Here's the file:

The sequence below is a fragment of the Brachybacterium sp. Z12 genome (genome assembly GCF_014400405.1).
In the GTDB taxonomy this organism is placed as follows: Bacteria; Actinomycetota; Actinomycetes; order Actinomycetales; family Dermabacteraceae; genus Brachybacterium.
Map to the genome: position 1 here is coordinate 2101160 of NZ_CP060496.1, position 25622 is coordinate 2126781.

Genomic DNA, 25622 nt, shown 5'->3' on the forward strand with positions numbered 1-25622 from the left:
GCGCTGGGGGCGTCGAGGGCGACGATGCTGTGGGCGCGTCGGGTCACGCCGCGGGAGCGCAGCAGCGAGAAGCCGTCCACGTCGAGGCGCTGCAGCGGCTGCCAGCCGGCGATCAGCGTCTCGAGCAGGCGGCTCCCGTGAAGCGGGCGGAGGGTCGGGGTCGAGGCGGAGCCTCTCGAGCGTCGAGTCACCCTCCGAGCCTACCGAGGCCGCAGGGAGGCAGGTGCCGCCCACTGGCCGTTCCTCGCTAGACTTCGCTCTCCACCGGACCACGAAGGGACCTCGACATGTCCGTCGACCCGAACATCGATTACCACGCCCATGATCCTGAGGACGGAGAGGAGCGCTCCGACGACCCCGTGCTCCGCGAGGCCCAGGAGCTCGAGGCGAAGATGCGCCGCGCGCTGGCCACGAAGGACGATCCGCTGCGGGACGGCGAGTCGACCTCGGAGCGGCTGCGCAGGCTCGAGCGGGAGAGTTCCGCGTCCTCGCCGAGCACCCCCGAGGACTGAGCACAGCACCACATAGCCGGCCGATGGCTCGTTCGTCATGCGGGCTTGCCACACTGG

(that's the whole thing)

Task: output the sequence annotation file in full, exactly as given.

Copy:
The sequence below is a fragment of the Brachybacterium sp. Z12 genome (genome assembly GCF_014400405.1).
In the GTDB taxonomy this organism is placed as follows: Bacteria; Actinomycetota; Actinomycetes; order Actinomycetales; family Dermabacteraceae; genus Brachybacterium.
Map to the genome: position 1 here is coordinate 2101160 of NZ_CP060496.1, position 25622 is coordinate 2126781.

Genomic DNA, 25622 nt, shown 5'->3' on the forward strand with positions numbered 1-25622 from the left:
GCGCTGGGGGCGTCGAGGGCGACGATGCTGTGGGCGCGTCGGGTCACGCCGCGGGAGCGCAGCAGCGAGAAGCCGTCCACGTCGAGGCGCTGCAGCGGCTGCCAGCCGGCGATCAGCGTCTCGAGCAGGCGGCTCCCGTGAAGCGGGCGGAGGGTCGGGGTCGAGGCGGAGCCTCTCGAGCGTCGAGTCACCCTCCGAGCCTACCGAGGCCGCAGGGAGGCAGGTGCCGCCCACTGGCCGTTCCTCGCTAGACTTCGCTCTCCACCGGACCACGAAGGGACCTCGACATGTCCGTCGACCCGAACATCGATTACCACGCCCATGATCCTGAGGACGGAGAGGAGCGCTCCGACGACCCCGTGCTCCGCGAGGCCCAGGAGCTCGAGGCGAAGATGCGCCGCGCGCTGGCCACGAAGGACGATCCGCTGCGGGACGGCGAGTCGACCTCGGAGCGGCTGCGCAGGCTCGAGCGGGAGAGTTCCGCGTCCTCGCCGAGCACCCCCGAGGACTGAGCACAGCACCACATAGCCGGCCGATGGCTCGTTCGTCATGCGGGCTTGCCACACTGG